How God’s Broken Through My Walls

Copyright Creationswap, by  Joey Sforza.
Copyright Creationswap, by Joey Sforza.

This year has been all about learning about the character of God, and also about the character of me.

Everyone has thinking patterns and world views that need adjusting; the biggest one for me this year has been, “God’s disappointed in me because I’m not working hard enough”.

If you’ve read this blog regularly, you will have seen how God’s been chipping away at that over a number of months. Last week, when I was having a hard time, I had a conversation with a friend. She basically summed up a lot of the points that God’s been teaching me throughout the year.

So here they are, to share with all of you. These are my four favourite life lessons from 2014:

1. God will convict me if I need to change something, but never condemn me.

God isn’t about confusion or guilt. He won’t make me feel bad for the fun of it. If I need to change, He’ll show me, we’ll deal with it, and move on. If I feel paralysed by shame and have a vague notion of rejection, that’s not God.

2. God does not whisper quietly in the corner.

I stress a lot that I’m missing something that God’s trying to tell me. It’s one of the reasons why I find making decisions tricky. And if I were a person absorbed in my own life, not concerned about God, that could be true. But for someone who asks God to reveal His will, I shouldn’t have to stress that He will whisper what He wants in a corner and then watch me strain to hear it. He will tell me, and he will make it clear.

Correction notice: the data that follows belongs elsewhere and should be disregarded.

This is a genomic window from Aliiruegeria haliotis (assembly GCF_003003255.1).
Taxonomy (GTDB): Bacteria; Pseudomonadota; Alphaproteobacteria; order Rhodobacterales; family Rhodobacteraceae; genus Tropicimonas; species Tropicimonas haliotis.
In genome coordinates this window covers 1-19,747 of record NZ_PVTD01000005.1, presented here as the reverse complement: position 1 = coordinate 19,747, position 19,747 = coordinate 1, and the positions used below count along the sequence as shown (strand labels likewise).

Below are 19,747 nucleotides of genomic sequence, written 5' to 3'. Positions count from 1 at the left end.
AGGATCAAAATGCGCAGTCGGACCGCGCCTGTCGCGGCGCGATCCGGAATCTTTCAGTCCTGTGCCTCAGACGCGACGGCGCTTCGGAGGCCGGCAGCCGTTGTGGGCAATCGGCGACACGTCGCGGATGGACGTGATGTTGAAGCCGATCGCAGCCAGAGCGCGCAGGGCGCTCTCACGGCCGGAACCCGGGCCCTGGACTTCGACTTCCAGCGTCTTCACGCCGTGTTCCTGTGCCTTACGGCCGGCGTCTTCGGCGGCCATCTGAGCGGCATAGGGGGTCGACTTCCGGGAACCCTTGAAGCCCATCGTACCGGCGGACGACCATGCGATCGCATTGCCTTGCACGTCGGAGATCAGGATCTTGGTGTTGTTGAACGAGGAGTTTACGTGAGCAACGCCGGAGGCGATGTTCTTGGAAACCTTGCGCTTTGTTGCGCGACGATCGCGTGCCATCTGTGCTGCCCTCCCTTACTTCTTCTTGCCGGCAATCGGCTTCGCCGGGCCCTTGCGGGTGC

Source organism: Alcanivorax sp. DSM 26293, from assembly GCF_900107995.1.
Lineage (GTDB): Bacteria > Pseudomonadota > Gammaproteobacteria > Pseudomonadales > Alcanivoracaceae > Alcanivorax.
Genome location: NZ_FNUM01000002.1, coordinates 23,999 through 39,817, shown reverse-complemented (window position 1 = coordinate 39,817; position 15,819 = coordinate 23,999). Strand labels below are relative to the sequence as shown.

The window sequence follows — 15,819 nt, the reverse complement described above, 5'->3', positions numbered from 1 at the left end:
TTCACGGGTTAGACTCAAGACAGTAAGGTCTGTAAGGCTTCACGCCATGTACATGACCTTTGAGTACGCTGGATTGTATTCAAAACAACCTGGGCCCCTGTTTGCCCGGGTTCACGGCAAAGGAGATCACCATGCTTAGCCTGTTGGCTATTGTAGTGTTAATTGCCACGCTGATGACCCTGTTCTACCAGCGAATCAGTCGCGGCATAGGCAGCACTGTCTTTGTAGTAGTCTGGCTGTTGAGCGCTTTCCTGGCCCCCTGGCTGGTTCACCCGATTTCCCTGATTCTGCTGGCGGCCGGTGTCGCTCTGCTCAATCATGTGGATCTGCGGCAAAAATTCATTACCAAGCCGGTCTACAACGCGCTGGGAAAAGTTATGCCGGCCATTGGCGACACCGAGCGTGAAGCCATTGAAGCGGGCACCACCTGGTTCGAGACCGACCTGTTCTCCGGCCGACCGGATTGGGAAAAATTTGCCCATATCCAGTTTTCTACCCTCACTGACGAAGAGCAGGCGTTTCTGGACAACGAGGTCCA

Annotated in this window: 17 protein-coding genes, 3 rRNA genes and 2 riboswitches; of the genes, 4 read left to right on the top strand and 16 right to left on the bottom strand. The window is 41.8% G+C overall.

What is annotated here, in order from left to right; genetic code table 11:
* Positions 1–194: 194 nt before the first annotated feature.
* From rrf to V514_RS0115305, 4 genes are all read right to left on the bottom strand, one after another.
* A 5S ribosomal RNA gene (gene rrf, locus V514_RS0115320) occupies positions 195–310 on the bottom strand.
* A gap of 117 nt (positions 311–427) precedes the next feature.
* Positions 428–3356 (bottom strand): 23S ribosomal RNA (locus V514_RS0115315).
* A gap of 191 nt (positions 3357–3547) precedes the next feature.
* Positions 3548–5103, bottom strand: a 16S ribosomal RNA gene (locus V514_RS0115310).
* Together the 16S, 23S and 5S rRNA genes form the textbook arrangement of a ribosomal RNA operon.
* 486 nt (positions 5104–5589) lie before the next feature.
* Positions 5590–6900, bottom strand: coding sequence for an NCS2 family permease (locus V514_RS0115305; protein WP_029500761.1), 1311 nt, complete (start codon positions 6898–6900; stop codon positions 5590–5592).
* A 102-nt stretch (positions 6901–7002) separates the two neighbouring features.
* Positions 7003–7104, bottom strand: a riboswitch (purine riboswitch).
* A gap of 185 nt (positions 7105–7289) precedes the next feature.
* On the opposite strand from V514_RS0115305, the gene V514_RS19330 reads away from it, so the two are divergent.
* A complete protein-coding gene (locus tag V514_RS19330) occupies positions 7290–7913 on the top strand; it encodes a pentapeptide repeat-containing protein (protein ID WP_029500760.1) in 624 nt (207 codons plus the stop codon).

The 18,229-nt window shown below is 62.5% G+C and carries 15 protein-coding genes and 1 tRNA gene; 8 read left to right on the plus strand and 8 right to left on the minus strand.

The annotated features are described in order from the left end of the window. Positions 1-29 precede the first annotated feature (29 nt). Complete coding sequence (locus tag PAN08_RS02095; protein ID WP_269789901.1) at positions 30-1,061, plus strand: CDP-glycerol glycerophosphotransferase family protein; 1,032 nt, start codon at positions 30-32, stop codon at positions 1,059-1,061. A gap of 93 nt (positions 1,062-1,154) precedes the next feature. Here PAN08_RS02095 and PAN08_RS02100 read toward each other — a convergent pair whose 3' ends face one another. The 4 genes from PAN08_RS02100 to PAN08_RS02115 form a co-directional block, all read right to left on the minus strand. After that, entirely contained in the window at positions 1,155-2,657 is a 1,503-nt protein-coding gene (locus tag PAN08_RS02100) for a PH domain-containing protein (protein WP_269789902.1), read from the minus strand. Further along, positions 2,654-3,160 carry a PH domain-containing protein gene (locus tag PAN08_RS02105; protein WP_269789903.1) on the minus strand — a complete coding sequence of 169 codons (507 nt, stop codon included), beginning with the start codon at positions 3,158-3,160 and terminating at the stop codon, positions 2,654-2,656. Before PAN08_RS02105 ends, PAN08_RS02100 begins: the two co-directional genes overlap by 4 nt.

3. If I can’t shake the feeling that I’ve missed something…

then I should take ten minutes, sit down with God and say, “OK, I’m listening.” If nothing comes up, then I should stop stressing. I’m fine. If the stress is hard to shake, go back and read point 2. Then read point 4…

4. God literally loves me more than life itself.

And that’s it!


To all my lovely readers, thank-you for a year of support, comments, emails and other interactions. It’s wonderful to know we’re all in this together!

I’m taking the next two weeks off for Christmas, so have a wonderful holiday and I’ll see you all in 2015. 🙂

Why We Put Pressure On Ourselves

Copyright Creationswap, photo by Dave Elledge.

In a world measured by statistics, how can I not judge my own worth and efforts in the same way?

This week I’ve been learning more about how to market my writing. Marketing has always been a problem for me, because:

  1. It’s hard;
  2. I get frustrated that it’s not happening quickly;
  3. I get frustrated that I cannot use brute force to make it happen faster, and;
  4. I fear that my work and efforts are not good enough, and therefore I am not good enough.

I’m particularly vulnerable when it comes to marketing, because it is totally a numbers game; statistics are the only way to measure if what I’m doing is effective.

Where I come unstuck, is when I equate ‘effective marketing technique’ to ‘being talented,’ and ‘being talented’ to ‘having significance’.

And it all starts with this voice in the back of my head, playing like a song on repeat.

Copyright Creationswap, photo by Aaron Burden.

When I start to worry about the numbers, this voice says:

 “Doing my best and accepting God’s plan is not enough. I have to be as good as, or better than, everybody else.

“I have to be the best. Anything less is failure. Failure is unacceptable.

“Not only do I have to be the best; I have to be special. I have to be recognized.

“God’s approval on my life is not enough; I crave the approval of others.

“It doesn’t matter that this season of ‘rookie-ness’ is drawing my soul closer to God. I have to ‘make it’ by the standards I see in others, the media, and those I set myself.”

This voice is both quiet and loud. It’s quiet enough that I don’t recognize it for what it is. It’s quiet enough that I almost never question it. It’s quiet enough that I’m used to it being there.